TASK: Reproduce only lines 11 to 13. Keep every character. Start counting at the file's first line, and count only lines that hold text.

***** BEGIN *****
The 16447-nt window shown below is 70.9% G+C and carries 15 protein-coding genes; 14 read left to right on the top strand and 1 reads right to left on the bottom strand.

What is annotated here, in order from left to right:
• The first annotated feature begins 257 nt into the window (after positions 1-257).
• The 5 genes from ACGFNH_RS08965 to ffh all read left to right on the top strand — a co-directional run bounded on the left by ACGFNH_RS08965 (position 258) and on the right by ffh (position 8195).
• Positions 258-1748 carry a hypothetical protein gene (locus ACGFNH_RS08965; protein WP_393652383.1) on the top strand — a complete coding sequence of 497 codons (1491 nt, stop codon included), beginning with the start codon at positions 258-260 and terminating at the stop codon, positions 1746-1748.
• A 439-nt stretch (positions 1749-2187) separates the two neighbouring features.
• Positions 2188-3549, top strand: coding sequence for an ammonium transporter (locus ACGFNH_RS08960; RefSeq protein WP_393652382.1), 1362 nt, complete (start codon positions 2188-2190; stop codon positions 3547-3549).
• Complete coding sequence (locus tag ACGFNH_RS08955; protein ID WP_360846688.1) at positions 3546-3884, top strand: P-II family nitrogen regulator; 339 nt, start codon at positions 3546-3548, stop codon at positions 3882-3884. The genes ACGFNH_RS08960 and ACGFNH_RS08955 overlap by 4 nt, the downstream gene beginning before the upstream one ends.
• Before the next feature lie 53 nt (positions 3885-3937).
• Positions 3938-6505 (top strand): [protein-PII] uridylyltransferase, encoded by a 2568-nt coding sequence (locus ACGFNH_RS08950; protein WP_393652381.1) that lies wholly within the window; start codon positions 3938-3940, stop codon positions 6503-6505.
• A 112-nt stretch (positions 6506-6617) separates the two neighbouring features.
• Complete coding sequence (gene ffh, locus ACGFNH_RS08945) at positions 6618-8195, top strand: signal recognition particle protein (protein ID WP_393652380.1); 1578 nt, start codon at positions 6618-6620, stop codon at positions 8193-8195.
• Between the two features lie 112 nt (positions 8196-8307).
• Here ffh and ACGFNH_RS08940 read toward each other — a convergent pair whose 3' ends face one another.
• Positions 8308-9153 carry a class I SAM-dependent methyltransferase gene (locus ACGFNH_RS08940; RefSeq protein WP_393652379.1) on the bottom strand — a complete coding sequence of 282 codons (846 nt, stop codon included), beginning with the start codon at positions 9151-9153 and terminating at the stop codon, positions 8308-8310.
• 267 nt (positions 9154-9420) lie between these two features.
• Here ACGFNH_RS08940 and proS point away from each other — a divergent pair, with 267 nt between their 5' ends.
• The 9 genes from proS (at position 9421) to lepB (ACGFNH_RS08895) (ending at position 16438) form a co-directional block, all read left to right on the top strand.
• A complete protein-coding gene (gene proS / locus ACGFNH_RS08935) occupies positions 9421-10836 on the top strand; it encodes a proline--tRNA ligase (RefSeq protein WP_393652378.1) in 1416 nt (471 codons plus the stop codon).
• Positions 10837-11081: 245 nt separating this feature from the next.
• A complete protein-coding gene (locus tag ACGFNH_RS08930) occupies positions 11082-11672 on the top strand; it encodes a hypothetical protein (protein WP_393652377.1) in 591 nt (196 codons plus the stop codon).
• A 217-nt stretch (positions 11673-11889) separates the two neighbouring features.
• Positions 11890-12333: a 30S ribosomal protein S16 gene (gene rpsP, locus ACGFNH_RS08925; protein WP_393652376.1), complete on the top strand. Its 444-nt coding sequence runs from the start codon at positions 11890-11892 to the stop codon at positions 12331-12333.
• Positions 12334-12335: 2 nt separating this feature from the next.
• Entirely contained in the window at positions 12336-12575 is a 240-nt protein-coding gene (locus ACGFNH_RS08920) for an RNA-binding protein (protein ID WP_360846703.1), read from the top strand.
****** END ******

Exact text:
• A 112-nt stretch (positions 6506-6617) separates the two neighbouring features.
• Complete coding sequence (gene ffh, locus ACGFNH_RS08945) at positions 6618-8195, top strand: signal recognition particle protein (protein ID WP_393652380.1); 1578 nt, start codon at positions 6618-6620, stop codon at positions 8193-8195.
• Between the two features lie 112 nt (positions 8196-8307).